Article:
Some foreign governments may offer a higher interest rate on their bonds than the US Government does. Additionally, some foreign corporations might offer a higher interest rate than the US companies. For retired investors, this could be an opportunity to diversify in an area that offers potentially higher returns, more stable returns and a hedge against the value of the US dollar--all goals for sound retirement investing.
Also, international bond funds can provide diversification and potentially higher returns. International bond funds invest primarily in bonds issued by foreign governments and corporations. There are different types of international bond funds—single country, single region, global (which includes US bonds), and foreign (no US bonds included). There are also industry and sector funds—utilities, government, telecommunications, and so forth.
What are some other reasons to consider international bond investments? Interest rates can move in different directions throughout other parts of the world. For instance, when US rates are low, rates in other stable countries may be higher. The same could happen to movements in the stock markets. Of course, the opposite could also come about. }
When you buy international bonds or bond fund shares you are opting for the potential of higher returns in exchange for accepting some additional risks. For example, foreign markets are often more volatile than the U.S. markets. These investments involve other special risks, including currency exchange, political and economic uncertainties as well. Professional managers can sometimes help to mitigate these risks by monitoring international market developments and by adopting strategies to hedge against currency exchange rates. However, the additional time involved in managing these risks will usually result in higher management fees.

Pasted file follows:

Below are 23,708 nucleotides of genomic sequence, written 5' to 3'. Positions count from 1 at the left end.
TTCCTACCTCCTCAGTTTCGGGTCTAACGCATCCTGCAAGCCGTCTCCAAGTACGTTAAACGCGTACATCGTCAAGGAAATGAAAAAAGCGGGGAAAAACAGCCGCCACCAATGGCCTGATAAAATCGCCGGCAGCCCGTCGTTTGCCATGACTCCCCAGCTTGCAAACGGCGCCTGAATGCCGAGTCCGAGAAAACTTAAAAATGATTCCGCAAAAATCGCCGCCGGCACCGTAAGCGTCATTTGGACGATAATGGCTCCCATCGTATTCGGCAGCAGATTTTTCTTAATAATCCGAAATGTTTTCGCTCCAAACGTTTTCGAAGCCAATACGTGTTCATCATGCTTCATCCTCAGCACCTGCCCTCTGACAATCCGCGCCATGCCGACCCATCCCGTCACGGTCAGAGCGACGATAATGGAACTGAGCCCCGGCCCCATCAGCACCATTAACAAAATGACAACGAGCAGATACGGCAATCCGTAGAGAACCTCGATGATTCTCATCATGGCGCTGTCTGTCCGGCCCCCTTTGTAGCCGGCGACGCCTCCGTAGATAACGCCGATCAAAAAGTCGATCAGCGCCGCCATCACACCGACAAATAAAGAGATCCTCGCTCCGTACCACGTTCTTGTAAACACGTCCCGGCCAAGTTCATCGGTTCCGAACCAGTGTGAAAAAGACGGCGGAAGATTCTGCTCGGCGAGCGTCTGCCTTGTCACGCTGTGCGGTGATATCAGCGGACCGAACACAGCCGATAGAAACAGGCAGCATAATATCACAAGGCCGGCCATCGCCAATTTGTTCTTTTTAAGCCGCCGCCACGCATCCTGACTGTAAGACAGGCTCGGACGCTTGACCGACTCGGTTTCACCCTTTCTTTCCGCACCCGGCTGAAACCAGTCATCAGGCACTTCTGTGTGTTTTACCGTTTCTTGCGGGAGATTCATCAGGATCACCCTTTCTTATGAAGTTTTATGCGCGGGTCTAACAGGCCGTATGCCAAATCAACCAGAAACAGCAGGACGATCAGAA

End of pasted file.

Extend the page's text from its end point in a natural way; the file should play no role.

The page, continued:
There are also international bond funds that invest in the area of emerging market bonds. Investing in emerging markets involves greater risk and potential reward than investing in more established markets. These markets tend to help when trade barriers are reduced (as is the case with NAFTA), or when privatization occurs in formerly communist or socialist countries. However, the risks associated with emerging markets include the risks relating to the relatively smaller size and lesser liquidity of these markets, high inflation rates, and also adverse political developments.
Investing a small percentage of your assets in international bond funds could potentially increase your income by giving you the opportunity to profit from growth in other economies. However, you should have a complete understanding of the associated risks of these investments.
The biggest risk (and potential reward) is the change in the currency rate relative to the US dollar. For 2008, you would have been well off being in the US dollar as it did well relative to other currencies. But had you held Japanese Government Bonds, you could have gained 23%--just having your funds in a Japanese treasury bills as seen below (click on chart to see full view)